Socio-cultural aspects of the history of American society in the XVII century were associated with the ideas of Puritanism that became widespread in North America. A socio-cultural situation was characterized by the new types of understanding and the ways of transforming reality that occurred through the prism of Puritan ideas. According to Corbett et al., this movement was based on the traditional and medieval strategy and tactics associated with the ideals of a patriarchal family (44).
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The Puritans placed emphasis on the spiritual freedom of humans and divine predestination. Initially, when establishing their colony, they signed an agreement to obey the laws for the benefit of their lives. The Puritans revered jeremiads as significant theological works where they glorified prophetic ideas. The ideals of Puritanism were the freedom of religion and thinking, but it was sharply limited in relation to family values, morality, and ethics. For many years, Puritans managed to preserve orthodox ideas in their community and suppress dissent (Corbett et al. 83). Nevertheless, the existing contradiction was reflected in the struggle of women who tried to revise conservative family traditions, and problems arose with the previously signed agreement.
The fight against social pressure became one of the main ideas of the Englishwoman Anne Hutchinson who emigrated to America with her family due to conflicts with the church (Corbett et al. 83). Her ideas of antinomianism were widely publicized, and many people were inclined to rethink religious dogmas. Certainly, reactions to such views followed, and the rebel appeared in court. However, Hutchinson’s ideas inspired many women to reconsider their attitudes toward the Puritan church. They found responses in the society of like-minded people who, supporting the expulsion of their ideologue from the colony, followed her, and subsequent generations of children were not the ardent supporters of the Puritanism.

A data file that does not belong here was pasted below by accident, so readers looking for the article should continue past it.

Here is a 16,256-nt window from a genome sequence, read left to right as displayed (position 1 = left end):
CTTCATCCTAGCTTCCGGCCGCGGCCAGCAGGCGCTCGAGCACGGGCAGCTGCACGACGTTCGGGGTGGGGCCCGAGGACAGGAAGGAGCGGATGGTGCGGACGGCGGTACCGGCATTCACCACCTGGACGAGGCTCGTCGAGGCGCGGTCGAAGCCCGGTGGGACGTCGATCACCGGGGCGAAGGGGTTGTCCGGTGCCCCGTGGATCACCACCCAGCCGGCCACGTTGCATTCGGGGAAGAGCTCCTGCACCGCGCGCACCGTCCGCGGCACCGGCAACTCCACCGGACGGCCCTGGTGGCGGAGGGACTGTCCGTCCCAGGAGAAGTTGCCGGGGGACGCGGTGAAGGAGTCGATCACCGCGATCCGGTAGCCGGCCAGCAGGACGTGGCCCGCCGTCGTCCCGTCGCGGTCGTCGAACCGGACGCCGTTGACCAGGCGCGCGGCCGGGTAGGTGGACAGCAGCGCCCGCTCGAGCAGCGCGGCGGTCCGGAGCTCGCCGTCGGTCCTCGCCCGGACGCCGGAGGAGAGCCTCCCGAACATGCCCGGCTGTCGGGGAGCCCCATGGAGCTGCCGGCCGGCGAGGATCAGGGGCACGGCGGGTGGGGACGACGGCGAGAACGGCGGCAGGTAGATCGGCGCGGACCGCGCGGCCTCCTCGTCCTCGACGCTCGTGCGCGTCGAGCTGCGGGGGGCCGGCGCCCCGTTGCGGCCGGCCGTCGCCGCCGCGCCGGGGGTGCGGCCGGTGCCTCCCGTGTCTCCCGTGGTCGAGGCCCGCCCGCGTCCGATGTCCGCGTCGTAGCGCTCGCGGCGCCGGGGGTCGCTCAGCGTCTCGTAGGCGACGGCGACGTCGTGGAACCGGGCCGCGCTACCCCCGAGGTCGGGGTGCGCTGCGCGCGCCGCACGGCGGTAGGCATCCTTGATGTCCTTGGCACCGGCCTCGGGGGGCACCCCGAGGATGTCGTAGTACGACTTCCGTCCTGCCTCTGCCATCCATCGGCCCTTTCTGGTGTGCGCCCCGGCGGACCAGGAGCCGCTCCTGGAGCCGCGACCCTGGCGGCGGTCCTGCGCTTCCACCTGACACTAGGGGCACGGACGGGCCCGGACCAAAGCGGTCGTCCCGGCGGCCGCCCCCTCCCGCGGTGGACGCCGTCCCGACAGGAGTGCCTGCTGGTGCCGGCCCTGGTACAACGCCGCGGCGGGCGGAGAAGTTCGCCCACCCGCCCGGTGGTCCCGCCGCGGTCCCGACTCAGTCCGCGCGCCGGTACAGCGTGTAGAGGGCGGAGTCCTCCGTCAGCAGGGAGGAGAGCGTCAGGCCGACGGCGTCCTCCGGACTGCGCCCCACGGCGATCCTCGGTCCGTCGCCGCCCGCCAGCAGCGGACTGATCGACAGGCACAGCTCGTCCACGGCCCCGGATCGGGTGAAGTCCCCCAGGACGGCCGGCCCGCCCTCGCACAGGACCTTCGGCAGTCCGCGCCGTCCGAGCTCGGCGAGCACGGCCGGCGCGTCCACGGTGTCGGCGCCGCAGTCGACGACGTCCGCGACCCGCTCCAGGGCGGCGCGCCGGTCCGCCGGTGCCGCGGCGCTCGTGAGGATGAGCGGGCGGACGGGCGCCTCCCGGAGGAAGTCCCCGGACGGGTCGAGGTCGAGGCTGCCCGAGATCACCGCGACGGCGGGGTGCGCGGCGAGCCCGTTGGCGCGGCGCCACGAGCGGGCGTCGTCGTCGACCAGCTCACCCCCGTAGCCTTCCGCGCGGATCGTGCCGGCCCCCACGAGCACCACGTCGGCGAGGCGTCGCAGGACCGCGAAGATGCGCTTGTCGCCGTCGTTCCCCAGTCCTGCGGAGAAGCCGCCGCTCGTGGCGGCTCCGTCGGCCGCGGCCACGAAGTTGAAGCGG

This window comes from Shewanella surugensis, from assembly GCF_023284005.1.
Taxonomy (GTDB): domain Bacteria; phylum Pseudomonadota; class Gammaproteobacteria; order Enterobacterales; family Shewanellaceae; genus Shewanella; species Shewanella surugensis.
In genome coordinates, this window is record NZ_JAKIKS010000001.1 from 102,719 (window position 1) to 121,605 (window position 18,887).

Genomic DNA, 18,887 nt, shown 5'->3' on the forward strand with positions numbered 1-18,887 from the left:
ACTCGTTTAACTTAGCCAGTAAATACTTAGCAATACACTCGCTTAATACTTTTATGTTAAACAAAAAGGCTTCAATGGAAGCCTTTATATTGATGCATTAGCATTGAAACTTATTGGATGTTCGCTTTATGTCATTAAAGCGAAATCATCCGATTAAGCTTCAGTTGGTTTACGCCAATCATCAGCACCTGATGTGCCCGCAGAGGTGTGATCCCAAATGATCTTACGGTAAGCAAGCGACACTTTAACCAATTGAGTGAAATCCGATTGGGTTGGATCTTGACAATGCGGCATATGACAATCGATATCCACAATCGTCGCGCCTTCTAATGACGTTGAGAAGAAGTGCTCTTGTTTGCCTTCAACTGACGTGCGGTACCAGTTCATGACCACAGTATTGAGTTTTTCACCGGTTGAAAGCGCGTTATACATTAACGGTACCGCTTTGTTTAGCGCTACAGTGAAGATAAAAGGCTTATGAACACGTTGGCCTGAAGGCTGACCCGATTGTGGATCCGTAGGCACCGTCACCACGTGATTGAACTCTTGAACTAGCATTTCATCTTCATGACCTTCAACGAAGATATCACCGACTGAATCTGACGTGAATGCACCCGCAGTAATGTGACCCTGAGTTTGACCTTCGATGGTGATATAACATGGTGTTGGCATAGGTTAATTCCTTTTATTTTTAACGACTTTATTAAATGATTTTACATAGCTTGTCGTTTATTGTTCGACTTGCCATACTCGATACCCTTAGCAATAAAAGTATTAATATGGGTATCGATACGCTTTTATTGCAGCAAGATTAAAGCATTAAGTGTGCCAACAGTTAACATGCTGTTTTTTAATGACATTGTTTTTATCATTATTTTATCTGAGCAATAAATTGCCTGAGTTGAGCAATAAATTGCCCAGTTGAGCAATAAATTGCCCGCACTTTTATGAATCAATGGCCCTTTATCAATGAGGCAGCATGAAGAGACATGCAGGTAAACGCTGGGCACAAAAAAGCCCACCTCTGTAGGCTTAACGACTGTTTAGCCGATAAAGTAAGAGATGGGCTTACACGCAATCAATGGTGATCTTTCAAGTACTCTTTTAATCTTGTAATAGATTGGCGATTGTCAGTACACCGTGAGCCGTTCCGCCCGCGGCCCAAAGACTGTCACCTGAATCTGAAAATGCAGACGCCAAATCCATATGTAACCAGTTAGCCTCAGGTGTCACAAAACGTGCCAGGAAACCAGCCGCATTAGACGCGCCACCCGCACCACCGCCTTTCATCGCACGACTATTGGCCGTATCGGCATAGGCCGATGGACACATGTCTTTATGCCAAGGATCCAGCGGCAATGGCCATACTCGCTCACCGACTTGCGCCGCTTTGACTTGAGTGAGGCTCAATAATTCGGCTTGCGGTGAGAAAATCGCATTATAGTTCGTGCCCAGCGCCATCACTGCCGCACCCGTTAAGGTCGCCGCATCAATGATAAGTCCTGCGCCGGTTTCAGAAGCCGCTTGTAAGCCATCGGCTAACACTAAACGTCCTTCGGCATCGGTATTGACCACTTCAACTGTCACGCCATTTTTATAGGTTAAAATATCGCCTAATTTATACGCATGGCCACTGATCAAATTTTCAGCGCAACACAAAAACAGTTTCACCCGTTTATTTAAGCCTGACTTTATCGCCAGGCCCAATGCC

The ambiguity of the British supreme governing system during the period of American colonization and, in particular, the characteristics of the monarchical system led to resistance and opposition to monarchical England. In its form, the constitution of Britain was mixed because it was a set of statutory rights, precedents, and agreements (Corbett et al. 130). King and both Houses (the House of Lords and the House of Commons) were involved in the formation of legislation, and each of the parties had their own powers and responsibilities. The danger of this system was that the supreme ruler had the greatest freedoms, which gave him an opportunity to control all the decisions made.
The concern of the American colonists that the English monarch could become a robinarch was justified. Historically, this term characterized a ruler who usurped power and acted not for the good of the state but for the sake of achieving personal selfish goals. As a means of countering the robinarch, American colonists were to find appropriate support from the ruling elites and prevent the country’s treasury from wasting and the complete collapse of power.
In 1765, the English Parliament passed the Stamp Act to partially cover the cost of maintaining the British army in the North American colonies (Corbett et al. 130). The tax was collected through the obligatory purchase of stamps from special agents. The Stamp Act provoked mass discontent of North Americans, which was accompanied by riots, attacks on the homes of colonial officials and agents, and the boycott of the British goods.
In the course of the struggle against the Act, colonies began to coordinate actions to defend their interests. The first patriotic revolutionary organizations arose, and the methods of action were found that influenced the formation of the liberation movement (Corbett et al. 134). In an effort to prevent the further aggravation of the situation, the British authorities abolished the Act in 1766 (Corbett et al. 134). Subsequently, relevant agreements on the importation of goods were signed, and the petitions of redress were a guarantee of continued trade.
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Corbett, Scott P., et al. U.S. History. OpenStax, 2014.